Entertainment: Sand artists are a different breed

SYDNEY Sand artists are gaining favour as an amusing act to kick off a corporate activity.


“Sand art is very emotive,” said performer Brett Bower. “I find that my act is used to open award ceremonies and events. It sets the right tone for the audience.” Bower has entertained audiences around the region, including an incentive programme held last year at Suntec Singapore, hosted by MLC Australia, which flew in 600 delegates to the Lion City. More recently, he performed for IT storage services provider EMC at an outdoor gala dinner held in Hanoi.

Depending on client preferences, Bower fashions images out of sand on a backlit light box, his moves and the images’ synced to music. Each performance lasts about eight to nine minutes and ends with the client’s logo. With this type of art form, the magic often lies in the unexpected appearance of images from swift and subtle movements — which, before you know it, fade in transition with the swipe of an arm, only to reappear with the scattered rearrangement of more fine grain.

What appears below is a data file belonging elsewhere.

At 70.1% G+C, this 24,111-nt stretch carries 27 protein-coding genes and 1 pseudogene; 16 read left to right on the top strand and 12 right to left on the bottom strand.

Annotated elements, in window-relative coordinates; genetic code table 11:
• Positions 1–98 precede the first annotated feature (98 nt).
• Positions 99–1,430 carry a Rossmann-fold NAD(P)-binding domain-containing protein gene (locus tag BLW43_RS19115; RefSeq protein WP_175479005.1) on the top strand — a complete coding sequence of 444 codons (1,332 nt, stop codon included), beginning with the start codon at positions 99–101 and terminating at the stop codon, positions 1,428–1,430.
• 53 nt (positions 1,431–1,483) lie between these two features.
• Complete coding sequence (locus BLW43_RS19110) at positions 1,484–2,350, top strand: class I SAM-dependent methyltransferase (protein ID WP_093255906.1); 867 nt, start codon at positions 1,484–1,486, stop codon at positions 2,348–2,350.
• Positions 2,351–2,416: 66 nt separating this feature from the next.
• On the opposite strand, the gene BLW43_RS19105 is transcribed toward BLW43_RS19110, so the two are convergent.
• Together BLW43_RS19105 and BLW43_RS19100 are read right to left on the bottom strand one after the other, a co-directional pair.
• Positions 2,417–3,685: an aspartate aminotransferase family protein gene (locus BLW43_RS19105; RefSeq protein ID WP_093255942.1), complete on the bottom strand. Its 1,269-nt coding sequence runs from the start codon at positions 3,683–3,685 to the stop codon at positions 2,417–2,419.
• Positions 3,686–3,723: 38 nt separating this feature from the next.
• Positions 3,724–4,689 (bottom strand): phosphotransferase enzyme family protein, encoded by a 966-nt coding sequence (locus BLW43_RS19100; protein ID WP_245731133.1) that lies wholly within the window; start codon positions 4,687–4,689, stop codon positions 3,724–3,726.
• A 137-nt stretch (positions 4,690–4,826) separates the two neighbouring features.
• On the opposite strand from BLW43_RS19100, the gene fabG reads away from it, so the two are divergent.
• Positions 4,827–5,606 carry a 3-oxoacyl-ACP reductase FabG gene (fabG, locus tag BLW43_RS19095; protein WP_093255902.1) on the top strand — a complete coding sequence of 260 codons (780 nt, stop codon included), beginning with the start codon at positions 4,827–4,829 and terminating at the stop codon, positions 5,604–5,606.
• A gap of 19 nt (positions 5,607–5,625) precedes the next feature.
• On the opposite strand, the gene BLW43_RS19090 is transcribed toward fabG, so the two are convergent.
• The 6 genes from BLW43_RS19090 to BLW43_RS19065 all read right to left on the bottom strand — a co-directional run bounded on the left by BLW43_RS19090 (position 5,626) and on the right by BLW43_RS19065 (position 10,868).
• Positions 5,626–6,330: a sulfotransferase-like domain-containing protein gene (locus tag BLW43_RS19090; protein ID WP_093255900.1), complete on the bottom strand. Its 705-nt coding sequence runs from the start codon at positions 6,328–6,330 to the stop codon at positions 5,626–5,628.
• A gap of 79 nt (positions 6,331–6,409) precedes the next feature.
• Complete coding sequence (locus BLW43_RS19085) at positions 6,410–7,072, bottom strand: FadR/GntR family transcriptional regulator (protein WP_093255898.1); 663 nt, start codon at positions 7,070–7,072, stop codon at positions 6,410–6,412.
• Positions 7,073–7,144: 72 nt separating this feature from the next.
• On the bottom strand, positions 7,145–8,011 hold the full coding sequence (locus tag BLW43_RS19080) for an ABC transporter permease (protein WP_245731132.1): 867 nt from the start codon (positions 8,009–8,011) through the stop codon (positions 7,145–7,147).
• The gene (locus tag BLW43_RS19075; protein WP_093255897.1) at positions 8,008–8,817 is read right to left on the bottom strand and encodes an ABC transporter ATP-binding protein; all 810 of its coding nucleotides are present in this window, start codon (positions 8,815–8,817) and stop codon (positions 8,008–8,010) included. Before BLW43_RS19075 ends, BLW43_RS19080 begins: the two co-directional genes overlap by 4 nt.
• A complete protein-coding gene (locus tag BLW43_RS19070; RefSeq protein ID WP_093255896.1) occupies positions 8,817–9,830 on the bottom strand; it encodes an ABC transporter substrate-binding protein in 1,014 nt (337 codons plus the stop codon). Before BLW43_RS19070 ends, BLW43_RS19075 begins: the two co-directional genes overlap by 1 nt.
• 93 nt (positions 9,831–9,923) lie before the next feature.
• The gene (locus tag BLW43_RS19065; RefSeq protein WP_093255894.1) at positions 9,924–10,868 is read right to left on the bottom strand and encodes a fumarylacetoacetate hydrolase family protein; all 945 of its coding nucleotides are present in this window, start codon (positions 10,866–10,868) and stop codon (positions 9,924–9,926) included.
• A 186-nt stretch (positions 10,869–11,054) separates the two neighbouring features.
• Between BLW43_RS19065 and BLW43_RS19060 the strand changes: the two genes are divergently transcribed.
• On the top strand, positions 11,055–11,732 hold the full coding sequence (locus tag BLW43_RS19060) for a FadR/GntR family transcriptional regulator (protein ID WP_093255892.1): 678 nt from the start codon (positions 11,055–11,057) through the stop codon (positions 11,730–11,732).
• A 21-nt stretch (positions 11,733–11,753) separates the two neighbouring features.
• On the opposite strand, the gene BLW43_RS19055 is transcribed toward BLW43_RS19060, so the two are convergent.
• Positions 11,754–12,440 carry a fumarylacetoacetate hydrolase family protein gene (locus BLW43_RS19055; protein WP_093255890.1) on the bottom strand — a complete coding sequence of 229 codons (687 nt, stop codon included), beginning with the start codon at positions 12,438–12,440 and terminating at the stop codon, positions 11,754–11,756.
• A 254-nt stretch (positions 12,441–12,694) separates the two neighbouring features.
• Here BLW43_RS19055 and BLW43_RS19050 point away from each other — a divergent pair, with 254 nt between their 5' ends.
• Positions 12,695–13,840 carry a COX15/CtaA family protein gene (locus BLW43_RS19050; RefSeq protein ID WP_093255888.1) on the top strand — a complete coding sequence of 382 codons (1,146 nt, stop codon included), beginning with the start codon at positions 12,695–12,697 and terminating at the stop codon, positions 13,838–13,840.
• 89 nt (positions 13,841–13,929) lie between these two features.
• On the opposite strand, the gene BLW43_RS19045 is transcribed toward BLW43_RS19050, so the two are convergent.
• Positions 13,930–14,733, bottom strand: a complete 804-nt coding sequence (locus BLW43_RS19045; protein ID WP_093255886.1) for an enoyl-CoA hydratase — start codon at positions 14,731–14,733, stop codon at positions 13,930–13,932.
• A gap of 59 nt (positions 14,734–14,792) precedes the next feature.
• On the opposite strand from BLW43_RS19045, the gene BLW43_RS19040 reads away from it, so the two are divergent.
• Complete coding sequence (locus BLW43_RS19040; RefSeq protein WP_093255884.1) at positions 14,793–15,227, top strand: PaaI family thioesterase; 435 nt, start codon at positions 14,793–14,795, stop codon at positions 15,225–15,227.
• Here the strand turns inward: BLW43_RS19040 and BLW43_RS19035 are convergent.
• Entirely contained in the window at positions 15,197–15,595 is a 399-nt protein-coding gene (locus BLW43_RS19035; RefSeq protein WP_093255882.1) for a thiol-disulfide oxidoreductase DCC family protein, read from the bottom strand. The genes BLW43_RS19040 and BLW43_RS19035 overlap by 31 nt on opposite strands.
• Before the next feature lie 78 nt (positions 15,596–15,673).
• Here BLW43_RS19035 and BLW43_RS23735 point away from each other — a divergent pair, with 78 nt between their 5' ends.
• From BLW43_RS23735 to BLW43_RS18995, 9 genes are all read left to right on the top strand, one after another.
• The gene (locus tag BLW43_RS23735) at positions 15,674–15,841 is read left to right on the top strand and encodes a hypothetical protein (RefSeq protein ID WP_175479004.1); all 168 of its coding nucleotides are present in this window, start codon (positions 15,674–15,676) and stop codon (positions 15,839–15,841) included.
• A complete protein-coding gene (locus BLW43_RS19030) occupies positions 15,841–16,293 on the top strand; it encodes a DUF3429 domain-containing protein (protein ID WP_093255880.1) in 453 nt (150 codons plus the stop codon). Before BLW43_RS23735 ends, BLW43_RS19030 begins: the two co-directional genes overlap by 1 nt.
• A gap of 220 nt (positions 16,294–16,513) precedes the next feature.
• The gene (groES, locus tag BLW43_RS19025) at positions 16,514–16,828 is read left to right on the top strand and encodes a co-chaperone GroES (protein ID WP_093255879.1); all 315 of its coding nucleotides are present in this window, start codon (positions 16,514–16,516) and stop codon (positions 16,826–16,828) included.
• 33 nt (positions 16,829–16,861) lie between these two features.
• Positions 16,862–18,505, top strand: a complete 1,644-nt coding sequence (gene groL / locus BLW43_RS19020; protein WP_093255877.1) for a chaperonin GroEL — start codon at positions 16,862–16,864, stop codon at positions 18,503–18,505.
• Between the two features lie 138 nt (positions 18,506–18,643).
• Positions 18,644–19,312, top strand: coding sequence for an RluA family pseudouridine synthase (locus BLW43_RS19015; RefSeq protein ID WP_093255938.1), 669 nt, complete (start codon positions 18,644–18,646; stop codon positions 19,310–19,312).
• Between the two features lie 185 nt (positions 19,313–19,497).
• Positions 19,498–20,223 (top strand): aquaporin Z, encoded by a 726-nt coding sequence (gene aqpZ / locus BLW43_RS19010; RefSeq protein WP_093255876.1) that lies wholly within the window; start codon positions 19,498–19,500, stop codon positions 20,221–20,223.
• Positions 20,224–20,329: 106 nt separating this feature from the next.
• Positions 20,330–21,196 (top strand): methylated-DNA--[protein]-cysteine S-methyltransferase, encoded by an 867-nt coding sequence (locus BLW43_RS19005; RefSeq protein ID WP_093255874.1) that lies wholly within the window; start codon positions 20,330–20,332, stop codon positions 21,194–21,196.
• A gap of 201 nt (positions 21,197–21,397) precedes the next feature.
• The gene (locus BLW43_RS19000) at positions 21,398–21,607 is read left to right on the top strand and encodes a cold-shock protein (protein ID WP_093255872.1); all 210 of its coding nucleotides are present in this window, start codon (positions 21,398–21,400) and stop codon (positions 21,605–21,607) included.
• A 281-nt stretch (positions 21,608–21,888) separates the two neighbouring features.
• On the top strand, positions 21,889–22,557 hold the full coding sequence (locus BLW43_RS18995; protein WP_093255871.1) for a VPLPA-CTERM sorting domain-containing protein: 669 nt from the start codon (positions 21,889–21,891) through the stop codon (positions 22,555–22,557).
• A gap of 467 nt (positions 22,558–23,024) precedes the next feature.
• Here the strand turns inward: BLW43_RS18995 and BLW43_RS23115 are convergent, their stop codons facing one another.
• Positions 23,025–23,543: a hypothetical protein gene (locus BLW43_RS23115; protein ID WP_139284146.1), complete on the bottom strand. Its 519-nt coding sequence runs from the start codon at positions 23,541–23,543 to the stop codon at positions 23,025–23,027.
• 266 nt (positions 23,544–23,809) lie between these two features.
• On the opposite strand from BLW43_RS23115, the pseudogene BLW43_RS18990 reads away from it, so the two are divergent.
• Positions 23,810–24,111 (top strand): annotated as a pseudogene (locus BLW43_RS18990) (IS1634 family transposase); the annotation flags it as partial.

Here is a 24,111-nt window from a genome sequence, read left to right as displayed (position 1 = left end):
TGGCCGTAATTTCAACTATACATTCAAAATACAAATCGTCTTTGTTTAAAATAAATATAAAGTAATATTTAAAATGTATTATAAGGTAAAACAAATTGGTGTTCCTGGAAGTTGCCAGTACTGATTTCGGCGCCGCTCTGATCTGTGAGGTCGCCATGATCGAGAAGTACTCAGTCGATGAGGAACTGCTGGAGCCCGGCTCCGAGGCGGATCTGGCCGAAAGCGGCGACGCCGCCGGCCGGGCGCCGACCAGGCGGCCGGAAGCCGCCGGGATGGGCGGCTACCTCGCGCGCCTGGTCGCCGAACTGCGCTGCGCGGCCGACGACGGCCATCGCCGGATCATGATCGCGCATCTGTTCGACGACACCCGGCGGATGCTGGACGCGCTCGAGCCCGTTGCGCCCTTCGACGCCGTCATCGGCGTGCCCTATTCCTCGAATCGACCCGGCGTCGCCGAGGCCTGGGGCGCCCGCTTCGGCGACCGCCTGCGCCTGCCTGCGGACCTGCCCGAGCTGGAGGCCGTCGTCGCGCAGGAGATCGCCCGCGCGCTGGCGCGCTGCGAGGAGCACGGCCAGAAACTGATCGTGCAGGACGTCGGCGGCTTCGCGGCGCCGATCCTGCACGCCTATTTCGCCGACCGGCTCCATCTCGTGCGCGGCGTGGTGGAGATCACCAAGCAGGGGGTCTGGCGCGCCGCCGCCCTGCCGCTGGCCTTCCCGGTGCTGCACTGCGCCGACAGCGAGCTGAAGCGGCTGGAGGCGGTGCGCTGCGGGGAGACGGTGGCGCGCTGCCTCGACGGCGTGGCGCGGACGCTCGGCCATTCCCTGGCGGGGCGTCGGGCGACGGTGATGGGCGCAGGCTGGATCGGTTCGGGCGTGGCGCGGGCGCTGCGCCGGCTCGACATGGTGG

Sand art performances demand little in terms of venue considerations and logistics. Bower supplies his own equipment. The music comes in a USB Flash Drive and a video feed that he provides. And at most, he takes up approximately 2×3 metres of floor space. “It’s that simple,” said Bower.


Johna Baylon


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